I was prompted this weekend to pluck The Dream Book off my shelf. It is a collection of writings by Italian-American women. I bought it about 10 years ago after taking a Creative Writing tutorial with a wonderful woman at the University of Michigan.

The essay that serves as an introduction is a wonderful explanation of how the experiences of Italian-Americans, particularly women, have shaped who they are and how it comes through in their art. Much of it stems from their Italian ancesters emigrating to the United States and finding that while it was a wonderful place to start a new life, its Anglo ways made them feel like outsiders.

A sampling of some of its more powerful lines:

Learning gave one ideas, made one different; all the family wanted was cohesion.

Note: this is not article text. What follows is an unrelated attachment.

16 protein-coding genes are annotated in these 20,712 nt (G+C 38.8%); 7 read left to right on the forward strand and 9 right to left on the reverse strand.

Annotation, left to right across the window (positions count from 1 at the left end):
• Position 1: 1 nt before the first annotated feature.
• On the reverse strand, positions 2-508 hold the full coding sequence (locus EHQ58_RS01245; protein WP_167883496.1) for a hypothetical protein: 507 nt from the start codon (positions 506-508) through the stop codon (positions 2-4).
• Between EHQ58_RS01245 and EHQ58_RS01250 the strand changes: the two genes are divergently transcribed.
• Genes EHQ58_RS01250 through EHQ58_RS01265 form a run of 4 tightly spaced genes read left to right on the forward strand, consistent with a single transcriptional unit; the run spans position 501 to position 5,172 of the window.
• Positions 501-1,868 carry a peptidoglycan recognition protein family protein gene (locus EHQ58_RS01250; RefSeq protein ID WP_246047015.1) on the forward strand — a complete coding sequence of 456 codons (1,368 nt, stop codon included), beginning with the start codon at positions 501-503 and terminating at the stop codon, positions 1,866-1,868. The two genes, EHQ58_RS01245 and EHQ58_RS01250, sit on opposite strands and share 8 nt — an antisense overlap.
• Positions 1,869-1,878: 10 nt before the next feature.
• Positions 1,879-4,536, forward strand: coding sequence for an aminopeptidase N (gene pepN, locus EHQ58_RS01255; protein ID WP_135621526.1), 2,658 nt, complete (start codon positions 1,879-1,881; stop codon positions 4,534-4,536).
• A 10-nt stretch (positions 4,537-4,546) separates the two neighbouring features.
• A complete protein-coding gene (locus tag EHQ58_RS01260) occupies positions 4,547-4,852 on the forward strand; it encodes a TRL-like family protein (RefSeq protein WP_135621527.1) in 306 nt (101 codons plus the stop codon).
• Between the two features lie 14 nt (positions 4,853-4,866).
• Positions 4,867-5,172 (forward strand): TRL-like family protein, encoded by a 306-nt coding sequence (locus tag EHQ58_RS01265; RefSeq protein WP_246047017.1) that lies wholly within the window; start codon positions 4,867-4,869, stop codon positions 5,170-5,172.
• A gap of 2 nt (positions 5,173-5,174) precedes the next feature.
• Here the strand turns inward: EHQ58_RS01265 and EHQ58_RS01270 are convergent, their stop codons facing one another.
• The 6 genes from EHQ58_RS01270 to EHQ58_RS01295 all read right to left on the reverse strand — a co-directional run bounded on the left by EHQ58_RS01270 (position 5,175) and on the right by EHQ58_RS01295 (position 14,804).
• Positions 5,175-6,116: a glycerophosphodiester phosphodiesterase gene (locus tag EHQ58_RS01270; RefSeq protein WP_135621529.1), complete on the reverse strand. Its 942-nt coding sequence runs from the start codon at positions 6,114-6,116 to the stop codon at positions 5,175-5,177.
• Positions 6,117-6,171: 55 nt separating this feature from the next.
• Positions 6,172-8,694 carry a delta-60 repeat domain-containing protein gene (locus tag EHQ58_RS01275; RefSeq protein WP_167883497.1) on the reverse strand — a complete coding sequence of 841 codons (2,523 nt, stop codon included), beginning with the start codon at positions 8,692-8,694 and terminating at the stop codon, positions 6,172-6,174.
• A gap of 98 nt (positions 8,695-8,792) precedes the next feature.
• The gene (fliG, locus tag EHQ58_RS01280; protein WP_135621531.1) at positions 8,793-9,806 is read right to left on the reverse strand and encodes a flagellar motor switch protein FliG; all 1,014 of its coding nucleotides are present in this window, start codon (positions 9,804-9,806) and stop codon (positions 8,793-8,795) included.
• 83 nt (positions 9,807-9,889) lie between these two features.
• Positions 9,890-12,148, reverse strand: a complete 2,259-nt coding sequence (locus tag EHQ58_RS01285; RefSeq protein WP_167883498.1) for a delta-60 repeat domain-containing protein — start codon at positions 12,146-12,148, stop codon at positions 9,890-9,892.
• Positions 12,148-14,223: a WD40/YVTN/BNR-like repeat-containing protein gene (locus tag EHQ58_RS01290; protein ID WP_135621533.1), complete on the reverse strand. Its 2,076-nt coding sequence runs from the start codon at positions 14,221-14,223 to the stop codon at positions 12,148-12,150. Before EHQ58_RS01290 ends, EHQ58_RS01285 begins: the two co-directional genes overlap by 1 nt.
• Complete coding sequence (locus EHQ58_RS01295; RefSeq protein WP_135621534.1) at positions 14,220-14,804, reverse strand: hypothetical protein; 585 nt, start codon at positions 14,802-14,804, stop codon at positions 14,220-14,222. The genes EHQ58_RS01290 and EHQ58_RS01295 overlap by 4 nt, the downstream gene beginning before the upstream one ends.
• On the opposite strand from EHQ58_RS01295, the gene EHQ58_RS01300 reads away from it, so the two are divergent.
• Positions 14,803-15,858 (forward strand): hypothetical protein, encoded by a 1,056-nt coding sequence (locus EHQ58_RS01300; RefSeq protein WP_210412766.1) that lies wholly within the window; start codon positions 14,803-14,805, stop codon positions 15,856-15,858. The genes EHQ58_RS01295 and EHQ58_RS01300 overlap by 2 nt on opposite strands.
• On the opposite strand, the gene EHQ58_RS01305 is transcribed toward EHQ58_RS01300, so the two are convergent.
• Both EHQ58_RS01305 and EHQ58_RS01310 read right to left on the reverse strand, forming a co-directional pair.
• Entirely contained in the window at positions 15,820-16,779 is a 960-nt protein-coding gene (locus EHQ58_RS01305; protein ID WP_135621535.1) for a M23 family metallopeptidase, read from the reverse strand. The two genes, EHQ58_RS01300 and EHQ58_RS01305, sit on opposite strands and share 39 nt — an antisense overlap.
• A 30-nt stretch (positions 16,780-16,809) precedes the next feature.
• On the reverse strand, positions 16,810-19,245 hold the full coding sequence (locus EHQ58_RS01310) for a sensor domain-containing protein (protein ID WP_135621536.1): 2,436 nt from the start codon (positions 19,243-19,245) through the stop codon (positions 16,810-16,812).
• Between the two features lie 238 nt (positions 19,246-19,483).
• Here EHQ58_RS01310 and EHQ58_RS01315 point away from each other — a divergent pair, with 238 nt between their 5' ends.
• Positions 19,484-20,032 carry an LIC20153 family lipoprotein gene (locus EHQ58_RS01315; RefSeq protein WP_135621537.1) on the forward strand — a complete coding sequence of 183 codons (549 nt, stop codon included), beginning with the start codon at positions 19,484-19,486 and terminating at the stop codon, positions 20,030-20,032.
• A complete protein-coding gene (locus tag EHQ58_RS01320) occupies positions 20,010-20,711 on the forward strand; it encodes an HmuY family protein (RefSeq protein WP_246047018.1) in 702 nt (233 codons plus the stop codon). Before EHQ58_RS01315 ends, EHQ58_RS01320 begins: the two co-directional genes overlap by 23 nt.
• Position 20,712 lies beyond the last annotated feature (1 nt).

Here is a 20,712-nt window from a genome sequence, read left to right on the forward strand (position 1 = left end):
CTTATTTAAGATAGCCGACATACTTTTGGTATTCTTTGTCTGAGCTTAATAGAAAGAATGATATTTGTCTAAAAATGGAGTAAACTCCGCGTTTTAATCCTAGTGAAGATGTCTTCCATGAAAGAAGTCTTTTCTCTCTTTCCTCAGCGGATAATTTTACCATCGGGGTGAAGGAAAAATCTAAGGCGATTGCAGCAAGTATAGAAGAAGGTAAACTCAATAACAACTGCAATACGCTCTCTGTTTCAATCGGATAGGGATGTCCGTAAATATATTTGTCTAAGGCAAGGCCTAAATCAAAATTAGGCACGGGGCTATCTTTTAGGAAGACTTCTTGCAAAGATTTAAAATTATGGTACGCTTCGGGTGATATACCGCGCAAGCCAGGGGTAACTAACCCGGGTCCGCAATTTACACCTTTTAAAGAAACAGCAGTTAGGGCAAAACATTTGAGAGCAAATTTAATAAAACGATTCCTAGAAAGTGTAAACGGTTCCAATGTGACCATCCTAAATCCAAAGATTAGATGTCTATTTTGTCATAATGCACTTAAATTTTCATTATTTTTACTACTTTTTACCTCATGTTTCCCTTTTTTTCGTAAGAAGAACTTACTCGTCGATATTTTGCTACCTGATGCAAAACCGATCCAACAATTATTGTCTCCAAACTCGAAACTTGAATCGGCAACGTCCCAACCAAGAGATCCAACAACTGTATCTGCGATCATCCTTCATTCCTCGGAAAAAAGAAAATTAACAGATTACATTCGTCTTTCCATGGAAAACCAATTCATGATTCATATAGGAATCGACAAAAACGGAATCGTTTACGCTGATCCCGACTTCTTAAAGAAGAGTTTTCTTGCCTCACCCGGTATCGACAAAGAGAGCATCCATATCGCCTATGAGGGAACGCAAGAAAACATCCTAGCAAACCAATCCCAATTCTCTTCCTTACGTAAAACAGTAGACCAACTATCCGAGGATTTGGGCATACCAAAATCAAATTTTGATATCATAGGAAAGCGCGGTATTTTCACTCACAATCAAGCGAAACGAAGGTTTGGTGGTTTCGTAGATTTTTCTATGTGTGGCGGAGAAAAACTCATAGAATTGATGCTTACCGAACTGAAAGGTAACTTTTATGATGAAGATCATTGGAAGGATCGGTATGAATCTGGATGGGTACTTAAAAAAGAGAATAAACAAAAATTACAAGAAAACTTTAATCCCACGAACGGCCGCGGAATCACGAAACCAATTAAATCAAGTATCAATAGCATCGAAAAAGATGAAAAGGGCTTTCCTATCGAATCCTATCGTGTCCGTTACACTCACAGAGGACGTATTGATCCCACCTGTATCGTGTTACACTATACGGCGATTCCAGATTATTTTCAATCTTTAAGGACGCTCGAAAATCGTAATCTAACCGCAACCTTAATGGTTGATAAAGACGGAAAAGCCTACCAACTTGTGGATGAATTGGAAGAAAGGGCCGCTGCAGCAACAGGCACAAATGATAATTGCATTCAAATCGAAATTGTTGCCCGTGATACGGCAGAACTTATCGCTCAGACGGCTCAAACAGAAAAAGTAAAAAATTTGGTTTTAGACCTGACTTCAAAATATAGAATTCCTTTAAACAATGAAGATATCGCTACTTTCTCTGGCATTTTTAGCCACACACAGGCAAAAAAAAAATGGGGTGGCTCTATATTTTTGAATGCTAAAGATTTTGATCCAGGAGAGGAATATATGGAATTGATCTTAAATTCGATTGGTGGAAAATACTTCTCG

Italian American women have had a hard time overcoming inner blocks to creative expression because they were not empowered, as female children, to be independent.

… Being at the heart of things, it is [Italian American women] who, breaking the silence imposed on them by family loyalty, are best suited to make literary use of the material implicit in family struggles. What provides the thematic material is, ironically, the greatest obstacle to the writing.

The book is rich in observations like these. Validating and illuminating for a thinker like myself.